“With increasing internet usage, making a website that is friendly to smartphone or tablets users has now become a critical part of our website management. We have included property details like pricing, location, recent launches, construction updates, 3D project walkthroughs in details which are very user friendly,” says David Walker, executive director, Sare Homes.
Some developers too are gearing up and defining the USP of their project in order to leverage keywords, the ultimate factor that determines the ranking of a search result.
“Real estate developers with a clear USP — such as projects in exciting new locations or within the affordable housing price bracket — have clear advantage if they leverage the power of keyword searches properly,” says Sachin Agarwal, chairman and managing director, Maple Shelters, a Pune-based developer.
While internet-ready technology is at various stages of adoption among developers, buyers are flocking to the websites of real estate portals for their information needs, with some 62 per cent of traffic directed to what Google calls “aggregators” in its report.
Property portals are gearing up to meet the challenge by collecting more data and placing it in the public domain, says Advitiya Sharma, co-founder and marketing head, Housing.com, a two-year old start-up for whom it has been a steep learning curve.
“It is great to see how buyers’ house selection process has been refined. More than 75 per cent buyers look for a house via maps. In the beginning, this ratio was less than 50 per cent. People have got more selective with their house-hunting requirements. Now their search specifications are more about nearby availability of hospitals or nearby commute stations,” says Sharma.
Buyers are not logging on to search for preliminary information. The searches increasingly are turning towards hard data on appreciation potential and construction quality.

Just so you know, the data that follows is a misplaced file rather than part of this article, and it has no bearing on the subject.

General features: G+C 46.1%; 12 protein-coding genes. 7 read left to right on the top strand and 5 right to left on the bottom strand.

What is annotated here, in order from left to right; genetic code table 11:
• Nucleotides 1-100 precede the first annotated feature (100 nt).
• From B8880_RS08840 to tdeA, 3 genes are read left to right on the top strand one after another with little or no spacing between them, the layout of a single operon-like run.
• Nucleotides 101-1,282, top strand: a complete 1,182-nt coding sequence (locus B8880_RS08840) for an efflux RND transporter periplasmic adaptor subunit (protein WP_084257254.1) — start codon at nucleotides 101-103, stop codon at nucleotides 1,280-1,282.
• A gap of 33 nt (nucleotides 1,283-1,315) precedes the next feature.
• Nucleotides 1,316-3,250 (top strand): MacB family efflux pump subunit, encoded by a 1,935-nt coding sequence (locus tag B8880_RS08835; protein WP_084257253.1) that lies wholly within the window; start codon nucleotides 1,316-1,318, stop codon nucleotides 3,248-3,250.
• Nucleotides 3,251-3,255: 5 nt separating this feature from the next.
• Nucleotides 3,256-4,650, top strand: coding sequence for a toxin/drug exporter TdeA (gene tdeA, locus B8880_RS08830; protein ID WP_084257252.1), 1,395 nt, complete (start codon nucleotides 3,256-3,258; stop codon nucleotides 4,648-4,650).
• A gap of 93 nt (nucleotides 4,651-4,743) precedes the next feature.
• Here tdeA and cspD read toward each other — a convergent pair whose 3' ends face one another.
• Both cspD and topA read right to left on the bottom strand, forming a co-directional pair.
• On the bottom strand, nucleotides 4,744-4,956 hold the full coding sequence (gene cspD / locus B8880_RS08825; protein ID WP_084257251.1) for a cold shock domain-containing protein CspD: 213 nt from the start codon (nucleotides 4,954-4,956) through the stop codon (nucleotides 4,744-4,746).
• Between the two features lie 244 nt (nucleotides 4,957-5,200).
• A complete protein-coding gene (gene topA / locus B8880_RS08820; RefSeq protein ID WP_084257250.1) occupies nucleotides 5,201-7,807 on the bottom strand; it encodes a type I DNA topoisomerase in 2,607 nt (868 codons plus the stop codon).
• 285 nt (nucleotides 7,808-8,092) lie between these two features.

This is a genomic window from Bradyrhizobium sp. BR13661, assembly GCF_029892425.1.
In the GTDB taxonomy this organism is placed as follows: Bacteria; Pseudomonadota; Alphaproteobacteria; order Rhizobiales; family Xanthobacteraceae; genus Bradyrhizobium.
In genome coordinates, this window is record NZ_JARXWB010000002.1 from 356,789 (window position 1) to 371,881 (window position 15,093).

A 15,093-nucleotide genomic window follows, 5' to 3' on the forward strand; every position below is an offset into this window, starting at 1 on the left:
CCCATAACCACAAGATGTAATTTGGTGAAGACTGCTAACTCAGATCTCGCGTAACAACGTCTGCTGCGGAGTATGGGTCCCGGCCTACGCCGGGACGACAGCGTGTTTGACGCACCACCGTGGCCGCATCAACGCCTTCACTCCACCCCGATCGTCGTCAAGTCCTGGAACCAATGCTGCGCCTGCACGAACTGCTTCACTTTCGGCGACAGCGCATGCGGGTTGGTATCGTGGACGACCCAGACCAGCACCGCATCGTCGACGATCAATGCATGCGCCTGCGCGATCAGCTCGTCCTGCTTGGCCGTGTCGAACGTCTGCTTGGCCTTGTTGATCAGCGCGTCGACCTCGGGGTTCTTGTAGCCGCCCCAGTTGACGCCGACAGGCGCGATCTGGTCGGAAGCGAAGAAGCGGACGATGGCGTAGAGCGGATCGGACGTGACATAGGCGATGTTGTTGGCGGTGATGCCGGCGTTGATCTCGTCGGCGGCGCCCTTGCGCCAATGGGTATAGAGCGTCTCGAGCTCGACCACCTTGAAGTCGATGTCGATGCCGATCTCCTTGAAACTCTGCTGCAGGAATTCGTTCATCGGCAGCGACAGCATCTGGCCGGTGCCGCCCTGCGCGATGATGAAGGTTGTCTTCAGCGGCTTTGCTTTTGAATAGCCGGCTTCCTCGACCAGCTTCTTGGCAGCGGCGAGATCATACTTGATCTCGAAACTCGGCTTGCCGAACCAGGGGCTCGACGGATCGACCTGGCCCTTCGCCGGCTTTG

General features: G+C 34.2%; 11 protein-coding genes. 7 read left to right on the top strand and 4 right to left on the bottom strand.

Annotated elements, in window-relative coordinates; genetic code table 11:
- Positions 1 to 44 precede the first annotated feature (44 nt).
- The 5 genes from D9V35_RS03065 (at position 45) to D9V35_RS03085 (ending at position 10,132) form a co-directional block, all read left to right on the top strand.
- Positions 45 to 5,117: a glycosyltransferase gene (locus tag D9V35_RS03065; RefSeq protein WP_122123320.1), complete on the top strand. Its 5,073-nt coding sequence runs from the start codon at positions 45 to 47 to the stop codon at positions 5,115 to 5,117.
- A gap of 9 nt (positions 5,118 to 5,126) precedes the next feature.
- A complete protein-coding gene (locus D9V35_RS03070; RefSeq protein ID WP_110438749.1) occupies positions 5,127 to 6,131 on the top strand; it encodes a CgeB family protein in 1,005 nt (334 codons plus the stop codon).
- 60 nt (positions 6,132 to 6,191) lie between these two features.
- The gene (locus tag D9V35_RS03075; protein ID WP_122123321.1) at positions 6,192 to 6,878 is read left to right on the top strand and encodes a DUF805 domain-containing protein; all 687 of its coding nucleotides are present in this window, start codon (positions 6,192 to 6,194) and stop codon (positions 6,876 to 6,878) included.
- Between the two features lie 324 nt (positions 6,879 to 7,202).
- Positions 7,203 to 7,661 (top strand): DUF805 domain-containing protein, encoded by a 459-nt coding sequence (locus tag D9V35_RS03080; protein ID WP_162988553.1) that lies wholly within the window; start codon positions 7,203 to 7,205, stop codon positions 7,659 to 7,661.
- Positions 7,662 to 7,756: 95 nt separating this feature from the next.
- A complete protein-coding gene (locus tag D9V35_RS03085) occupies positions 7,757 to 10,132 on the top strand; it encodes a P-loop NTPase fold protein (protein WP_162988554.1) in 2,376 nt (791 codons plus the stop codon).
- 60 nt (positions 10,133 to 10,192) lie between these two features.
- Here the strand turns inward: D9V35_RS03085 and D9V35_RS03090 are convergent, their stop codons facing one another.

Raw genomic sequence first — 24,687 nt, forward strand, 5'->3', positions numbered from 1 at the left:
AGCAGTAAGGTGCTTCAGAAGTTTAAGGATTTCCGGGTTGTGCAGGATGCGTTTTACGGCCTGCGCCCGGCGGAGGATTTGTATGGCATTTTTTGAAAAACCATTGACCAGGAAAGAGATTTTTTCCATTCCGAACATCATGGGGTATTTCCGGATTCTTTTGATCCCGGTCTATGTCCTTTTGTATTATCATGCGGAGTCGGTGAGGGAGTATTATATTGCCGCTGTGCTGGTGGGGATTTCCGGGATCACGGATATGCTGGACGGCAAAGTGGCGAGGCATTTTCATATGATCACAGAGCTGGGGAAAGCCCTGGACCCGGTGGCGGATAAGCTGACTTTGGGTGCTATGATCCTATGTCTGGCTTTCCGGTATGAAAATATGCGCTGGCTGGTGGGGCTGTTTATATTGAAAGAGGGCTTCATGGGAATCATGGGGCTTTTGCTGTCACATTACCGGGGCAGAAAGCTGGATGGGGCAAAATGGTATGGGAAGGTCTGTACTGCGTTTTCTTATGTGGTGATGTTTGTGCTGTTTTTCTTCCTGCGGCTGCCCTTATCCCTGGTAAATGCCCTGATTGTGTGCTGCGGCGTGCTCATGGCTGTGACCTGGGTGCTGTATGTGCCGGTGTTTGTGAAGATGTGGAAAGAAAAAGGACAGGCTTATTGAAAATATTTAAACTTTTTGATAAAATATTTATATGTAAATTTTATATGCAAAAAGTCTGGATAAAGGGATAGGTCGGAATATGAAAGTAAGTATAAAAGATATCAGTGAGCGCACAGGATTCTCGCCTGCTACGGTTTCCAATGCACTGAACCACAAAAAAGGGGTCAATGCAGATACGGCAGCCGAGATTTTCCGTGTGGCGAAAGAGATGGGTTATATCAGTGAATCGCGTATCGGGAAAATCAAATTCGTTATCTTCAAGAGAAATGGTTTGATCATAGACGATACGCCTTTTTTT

“Property buyers today are extremely particular about the amenities and construction quality of the property they are buying. As people are spending more on houses, search queries are shifting towards higher appreciation potential areas. Amenities are becoming important as families usually look for availability of essential facilities for their children,” says Sumit Jain, co-founder and CEO, Commonfloor.com.
The one need a buyer seeks to fulfil through their property search online is validated and current information, says Ganesh Vasudevan, CEO, Indiaproperty.com.
“In the context of real estate, this means reliable information on availability, selling price, floor plans, amenities promised, legal and statutory approvals amongst others. We have over 1,500 projects where we have verified the legal documents. In addition, we provide a video of the last mile approach to the property, to give an accurate picture of the surroundings and neighbourhood,” says Vasudevan.
Developers say that 25-30 per cent of sales now originate online, which is why they see a need to tie-up with some of the real estate portals and leverage their technology and transparency.
“Tie-ups with leading property portals are now de rigueur and a default route for major developers in cities like Pune, Mumbai, Bangalore, Delhi-NCR, Chennai and Kolkata. Since the on-ground conversion factor is also quite high, this trend is bound to gain increasing traction in the coming years,” says Arvind Jain, managing director, Pride Group, a Pune-based developer.